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Personal Rapid Transit for Milpitas

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The big question in transportation circles is "How do we get people out of their drive-alone pattern?" Like other suburban job centers, the Silicon Valley commute mode split is 80% drive alone, 13% carpool, and 5% transit. No combination of current transportation options promises a substantial change in the single-occupancy vehicle (SOV) rate. However, a light-weight, automated electric shuttle that weaves together current transportation options may be "the difference that makes a difference." Preliminary estimates indicate that the SOV rate can be cut in half -- from an average of 80% to 40% or less.

Consider what PRT could offer folks like you:

  • a station within 1/4 mile of your home - and a vehicle waiting for you
  • non-stop service to your destination at 25-75 mph
  • 24/7 automated operation all year long
  • for the same cost, get 10 times the coverage of LRT (twice as many stations X twice as many one-way routes X 2.5 guideway miles/dollar)

The technology to do all this is available today, most of it in use in automated people movers at airports. At least four companies are vying to offer PRT solutions to those few cities willing to lead the way. The first public use of PRT will be at Heathrow Airport where PRT will connect long-term parking to terminal 5 in 2009. Any Bay Area city could create a list of opportunities for cost-effective PRT implementations.

Milpitas is especially blessed with options. Being at the bottleneck to Silicon Valley, Milpitas residents daily endure thousands of cars passing through the city causing congestion for local residents. Also, four north-south running transportation corridors (2 railroad lines and 2 freeways) slice up the City making east-west travel difficult. These problems, combined with the arrival of LRT and BART create more opportunities than available in other cities.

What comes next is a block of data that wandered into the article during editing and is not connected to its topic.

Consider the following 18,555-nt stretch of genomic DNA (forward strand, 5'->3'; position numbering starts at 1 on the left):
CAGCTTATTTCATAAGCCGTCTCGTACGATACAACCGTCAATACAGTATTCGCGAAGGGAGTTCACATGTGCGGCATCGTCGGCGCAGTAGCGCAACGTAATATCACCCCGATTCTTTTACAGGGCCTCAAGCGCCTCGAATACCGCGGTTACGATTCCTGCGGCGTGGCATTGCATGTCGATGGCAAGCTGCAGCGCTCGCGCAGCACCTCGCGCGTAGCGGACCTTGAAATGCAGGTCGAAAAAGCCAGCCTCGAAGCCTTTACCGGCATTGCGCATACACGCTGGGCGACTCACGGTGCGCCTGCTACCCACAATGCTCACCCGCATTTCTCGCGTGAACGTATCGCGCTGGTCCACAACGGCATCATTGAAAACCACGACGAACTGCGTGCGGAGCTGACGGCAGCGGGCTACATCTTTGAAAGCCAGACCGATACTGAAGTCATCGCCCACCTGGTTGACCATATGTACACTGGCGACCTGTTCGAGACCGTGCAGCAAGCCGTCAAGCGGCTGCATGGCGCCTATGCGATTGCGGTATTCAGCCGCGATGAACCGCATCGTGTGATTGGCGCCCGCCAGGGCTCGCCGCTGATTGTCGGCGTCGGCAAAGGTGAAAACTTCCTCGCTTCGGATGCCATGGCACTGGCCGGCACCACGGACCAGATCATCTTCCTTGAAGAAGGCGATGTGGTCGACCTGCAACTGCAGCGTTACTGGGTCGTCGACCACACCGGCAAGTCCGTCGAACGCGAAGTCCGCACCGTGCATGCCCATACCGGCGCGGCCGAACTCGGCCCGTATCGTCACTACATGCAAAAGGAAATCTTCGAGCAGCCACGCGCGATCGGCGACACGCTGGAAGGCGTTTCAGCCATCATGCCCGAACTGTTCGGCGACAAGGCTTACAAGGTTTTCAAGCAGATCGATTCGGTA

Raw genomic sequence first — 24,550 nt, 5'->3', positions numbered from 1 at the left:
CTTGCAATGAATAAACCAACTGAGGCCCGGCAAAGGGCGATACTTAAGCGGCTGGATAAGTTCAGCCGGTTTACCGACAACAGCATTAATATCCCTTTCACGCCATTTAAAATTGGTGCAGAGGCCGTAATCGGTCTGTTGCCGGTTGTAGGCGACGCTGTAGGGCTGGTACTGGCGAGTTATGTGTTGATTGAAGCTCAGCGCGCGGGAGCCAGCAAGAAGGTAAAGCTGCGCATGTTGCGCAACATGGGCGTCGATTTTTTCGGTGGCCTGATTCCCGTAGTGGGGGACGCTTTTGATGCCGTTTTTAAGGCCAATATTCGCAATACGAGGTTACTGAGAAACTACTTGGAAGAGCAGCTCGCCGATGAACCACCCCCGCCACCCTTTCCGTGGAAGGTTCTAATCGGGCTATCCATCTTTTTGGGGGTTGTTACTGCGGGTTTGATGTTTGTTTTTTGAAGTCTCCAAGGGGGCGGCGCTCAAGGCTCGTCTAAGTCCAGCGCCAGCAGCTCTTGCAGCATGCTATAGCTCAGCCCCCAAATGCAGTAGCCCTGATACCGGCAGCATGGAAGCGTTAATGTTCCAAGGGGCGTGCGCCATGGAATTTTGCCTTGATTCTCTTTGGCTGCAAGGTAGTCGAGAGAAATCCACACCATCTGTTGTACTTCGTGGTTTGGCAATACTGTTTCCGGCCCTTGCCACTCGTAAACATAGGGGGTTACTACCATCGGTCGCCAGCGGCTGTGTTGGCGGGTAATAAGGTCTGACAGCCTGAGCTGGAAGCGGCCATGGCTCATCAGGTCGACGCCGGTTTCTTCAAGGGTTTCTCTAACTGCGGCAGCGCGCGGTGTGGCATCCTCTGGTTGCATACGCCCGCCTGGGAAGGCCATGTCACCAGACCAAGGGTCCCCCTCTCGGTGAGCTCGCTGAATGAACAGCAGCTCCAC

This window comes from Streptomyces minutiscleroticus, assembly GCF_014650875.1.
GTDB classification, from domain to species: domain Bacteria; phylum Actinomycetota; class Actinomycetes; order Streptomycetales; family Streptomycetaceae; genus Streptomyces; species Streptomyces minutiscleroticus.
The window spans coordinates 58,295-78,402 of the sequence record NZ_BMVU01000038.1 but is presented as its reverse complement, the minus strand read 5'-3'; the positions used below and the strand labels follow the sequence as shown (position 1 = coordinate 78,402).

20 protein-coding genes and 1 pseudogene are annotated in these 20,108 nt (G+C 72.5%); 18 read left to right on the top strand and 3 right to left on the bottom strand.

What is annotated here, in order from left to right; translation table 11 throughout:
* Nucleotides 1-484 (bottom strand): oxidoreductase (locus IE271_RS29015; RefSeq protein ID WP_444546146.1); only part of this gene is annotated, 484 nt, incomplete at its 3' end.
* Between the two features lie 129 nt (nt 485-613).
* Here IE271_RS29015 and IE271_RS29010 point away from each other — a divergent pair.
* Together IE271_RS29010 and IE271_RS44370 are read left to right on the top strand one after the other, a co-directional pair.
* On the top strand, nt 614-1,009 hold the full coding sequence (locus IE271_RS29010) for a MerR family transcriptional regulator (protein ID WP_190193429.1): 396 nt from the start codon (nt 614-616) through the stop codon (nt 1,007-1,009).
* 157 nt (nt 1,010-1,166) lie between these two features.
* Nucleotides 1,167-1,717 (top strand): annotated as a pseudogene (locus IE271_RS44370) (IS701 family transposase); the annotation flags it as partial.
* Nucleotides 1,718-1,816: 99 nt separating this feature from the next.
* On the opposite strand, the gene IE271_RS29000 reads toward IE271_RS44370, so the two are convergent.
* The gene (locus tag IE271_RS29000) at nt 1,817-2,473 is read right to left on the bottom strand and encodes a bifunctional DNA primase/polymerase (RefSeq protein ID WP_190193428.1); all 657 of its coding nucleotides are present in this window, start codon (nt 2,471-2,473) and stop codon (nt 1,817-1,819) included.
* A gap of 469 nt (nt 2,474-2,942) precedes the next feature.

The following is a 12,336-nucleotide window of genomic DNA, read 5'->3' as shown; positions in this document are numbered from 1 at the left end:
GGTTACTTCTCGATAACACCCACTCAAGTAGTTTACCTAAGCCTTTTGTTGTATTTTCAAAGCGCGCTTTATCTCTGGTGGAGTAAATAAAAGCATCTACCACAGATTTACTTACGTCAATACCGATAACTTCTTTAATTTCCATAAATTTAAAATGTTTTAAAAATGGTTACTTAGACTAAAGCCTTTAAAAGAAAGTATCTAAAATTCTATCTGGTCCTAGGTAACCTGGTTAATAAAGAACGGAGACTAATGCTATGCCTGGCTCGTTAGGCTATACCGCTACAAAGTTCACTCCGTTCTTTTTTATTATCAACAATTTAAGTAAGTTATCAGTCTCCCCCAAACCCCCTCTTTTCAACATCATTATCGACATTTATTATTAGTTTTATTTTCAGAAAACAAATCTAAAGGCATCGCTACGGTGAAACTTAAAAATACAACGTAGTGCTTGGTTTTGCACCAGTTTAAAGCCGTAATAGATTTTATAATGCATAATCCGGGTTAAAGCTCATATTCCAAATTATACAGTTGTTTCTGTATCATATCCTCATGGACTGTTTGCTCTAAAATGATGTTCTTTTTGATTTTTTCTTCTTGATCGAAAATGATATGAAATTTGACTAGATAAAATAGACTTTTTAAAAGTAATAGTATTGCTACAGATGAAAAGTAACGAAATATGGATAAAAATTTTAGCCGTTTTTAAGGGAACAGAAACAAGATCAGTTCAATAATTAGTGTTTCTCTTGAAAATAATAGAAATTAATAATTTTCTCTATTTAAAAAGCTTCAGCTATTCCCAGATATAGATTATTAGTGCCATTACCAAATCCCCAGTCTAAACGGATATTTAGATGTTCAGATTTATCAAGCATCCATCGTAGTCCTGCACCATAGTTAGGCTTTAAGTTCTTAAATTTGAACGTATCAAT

Potential PRT Implementations in Milpitas

Here are possible PRT projects for Milpitas. Taken in series, they offer a development plan that minimizes risk and yet addresses our most vexing transporation problems.

PRT Project


Connect Yosemite Drive with E.Curtis Avenue over the railroad tracks
(This Midtown Plan calls this crossing a "keystone project".)


VTA has allocated $3M for conventional steel-and-concrete pedestrian/cyclist overcrossing. ( A study completed in 3Q03 shows 500-foot ramps are needed to clear the 26-foot minimum height limit above the tracks.)
Connect LRT to Great Mall entertainment area
(1/4 mile walk plus two flights of stairs eliminated.)
(Could serve as amusement ride with regional attraction.)


Supports both LRT and Great Mall patronage. Substantial private funding possible. Right of way on private land. Probably profitable as ride/attraction.
Link City Hall, Library and Midtown Area to LRT
(Hundreds of Midtown acres recently re-zoned to high density housing and mixed use.)


This first loop of a city-wide system includes two stations in the Midtown Area which would increase transit-oriented development options. Get it for free!
City-wide feeder to BART station
(BART station co-located with LRT and bus stations)


Locate stations at popular destinations: Great Mall/LRT, Midtown Area, Library/Medical Center, City Hall and Escuela schools area, parks, shopping centers, transit stops, sports fields, etc.
Connect LRT with the Fremont BART station
(Extending the concept could lead to an affordable ring-the-Bay plan.)


For the price of one BART mile, we can make the 10-mile connection in less than 5 years.
Combine BART 'Light' with a PRT web
Extend BART to Milpitas/LRT and add a 91-mile, 117-station PRT network. (22-mile BART extension estimated at $4700M.)

"Whatever you can do, or dream you can do, do it. Boldness has genius, power, and magic in it. Begin it now." - Goethe

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